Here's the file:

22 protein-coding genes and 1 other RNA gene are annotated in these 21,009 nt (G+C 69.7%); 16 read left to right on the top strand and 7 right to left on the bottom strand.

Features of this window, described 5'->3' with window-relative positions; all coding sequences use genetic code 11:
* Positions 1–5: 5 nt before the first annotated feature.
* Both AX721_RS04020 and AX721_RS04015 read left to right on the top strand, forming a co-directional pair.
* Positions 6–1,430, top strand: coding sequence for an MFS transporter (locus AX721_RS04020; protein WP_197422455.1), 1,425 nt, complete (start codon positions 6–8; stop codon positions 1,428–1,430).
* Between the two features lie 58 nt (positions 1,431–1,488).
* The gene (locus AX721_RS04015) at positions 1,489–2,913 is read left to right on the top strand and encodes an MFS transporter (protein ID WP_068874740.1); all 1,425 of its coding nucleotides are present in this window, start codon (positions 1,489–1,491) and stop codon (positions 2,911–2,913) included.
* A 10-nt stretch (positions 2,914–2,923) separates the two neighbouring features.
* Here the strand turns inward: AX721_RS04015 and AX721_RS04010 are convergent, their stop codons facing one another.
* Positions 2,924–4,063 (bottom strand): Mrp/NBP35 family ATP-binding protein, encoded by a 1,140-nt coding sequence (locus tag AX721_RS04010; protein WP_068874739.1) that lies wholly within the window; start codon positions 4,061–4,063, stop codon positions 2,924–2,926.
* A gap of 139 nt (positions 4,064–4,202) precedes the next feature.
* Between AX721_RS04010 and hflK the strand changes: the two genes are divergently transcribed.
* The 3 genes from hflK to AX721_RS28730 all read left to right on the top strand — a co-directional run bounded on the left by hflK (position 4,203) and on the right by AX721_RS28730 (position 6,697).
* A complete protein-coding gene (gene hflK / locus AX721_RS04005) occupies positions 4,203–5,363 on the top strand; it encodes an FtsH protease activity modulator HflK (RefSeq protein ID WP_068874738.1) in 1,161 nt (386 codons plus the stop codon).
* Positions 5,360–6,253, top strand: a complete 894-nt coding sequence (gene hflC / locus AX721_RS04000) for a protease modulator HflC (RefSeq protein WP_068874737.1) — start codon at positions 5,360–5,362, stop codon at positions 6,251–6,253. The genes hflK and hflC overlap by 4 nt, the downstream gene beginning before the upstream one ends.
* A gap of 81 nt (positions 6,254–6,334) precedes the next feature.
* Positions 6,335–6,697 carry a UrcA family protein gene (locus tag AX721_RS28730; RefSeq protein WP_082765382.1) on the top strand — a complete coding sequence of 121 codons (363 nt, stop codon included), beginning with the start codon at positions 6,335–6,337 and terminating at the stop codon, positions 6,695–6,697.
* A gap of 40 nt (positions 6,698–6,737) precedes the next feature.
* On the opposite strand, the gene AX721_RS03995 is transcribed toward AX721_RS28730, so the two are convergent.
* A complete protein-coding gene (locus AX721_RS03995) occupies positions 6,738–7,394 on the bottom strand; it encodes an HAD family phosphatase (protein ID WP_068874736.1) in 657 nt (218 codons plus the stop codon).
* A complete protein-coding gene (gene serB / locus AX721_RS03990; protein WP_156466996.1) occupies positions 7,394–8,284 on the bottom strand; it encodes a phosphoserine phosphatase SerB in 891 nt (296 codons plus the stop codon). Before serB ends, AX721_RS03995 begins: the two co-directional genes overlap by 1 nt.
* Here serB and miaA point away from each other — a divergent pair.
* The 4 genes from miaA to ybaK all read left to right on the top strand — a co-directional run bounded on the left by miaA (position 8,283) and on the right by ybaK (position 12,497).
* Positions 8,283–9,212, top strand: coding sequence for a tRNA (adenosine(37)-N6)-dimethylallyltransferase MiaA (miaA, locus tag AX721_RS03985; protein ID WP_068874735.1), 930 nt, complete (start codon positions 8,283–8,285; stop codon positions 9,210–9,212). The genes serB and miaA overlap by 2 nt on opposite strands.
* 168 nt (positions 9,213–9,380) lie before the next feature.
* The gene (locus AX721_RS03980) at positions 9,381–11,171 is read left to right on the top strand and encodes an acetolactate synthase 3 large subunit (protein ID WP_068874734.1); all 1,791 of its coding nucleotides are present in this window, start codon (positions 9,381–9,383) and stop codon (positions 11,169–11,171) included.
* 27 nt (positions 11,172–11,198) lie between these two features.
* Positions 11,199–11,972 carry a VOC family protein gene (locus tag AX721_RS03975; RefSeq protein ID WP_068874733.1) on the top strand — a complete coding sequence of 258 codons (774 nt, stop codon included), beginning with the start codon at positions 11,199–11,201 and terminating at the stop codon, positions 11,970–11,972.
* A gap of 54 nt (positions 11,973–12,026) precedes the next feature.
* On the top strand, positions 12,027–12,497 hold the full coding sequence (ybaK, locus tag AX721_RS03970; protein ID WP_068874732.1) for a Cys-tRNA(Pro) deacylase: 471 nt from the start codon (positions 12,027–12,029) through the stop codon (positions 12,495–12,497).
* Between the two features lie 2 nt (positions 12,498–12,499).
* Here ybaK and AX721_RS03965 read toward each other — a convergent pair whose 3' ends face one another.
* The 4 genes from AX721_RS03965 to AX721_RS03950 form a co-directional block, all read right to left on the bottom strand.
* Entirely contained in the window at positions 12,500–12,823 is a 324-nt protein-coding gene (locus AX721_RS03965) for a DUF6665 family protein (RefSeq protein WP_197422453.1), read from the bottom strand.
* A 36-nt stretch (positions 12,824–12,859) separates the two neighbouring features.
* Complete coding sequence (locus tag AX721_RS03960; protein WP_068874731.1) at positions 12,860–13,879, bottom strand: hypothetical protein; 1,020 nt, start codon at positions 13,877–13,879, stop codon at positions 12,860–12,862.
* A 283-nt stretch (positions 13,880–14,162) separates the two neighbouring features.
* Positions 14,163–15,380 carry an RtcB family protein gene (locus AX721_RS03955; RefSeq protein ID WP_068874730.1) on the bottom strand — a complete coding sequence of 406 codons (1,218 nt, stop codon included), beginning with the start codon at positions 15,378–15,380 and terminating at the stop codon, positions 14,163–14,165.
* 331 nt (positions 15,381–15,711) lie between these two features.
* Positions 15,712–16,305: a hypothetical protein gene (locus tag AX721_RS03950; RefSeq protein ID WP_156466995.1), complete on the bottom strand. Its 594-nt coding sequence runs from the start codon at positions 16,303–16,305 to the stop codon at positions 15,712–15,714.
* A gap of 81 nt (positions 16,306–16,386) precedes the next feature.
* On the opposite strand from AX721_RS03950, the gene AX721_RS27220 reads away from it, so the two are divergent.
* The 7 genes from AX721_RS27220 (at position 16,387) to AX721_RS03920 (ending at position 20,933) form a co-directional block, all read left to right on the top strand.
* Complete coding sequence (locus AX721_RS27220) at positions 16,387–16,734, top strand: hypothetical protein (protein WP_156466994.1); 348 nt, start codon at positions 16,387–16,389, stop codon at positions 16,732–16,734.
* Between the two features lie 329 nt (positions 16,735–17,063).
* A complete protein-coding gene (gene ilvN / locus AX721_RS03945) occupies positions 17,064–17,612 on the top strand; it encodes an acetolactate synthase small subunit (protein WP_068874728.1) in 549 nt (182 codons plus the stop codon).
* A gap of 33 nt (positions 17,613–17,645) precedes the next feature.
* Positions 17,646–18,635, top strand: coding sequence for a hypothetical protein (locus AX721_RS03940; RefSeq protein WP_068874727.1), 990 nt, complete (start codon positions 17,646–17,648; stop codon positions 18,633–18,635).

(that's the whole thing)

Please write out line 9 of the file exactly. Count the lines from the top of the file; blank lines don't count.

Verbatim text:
* Here the strand turns inward: AX721_RS04015 and AX721_RS04010 are convergent, their stop codons facing one another.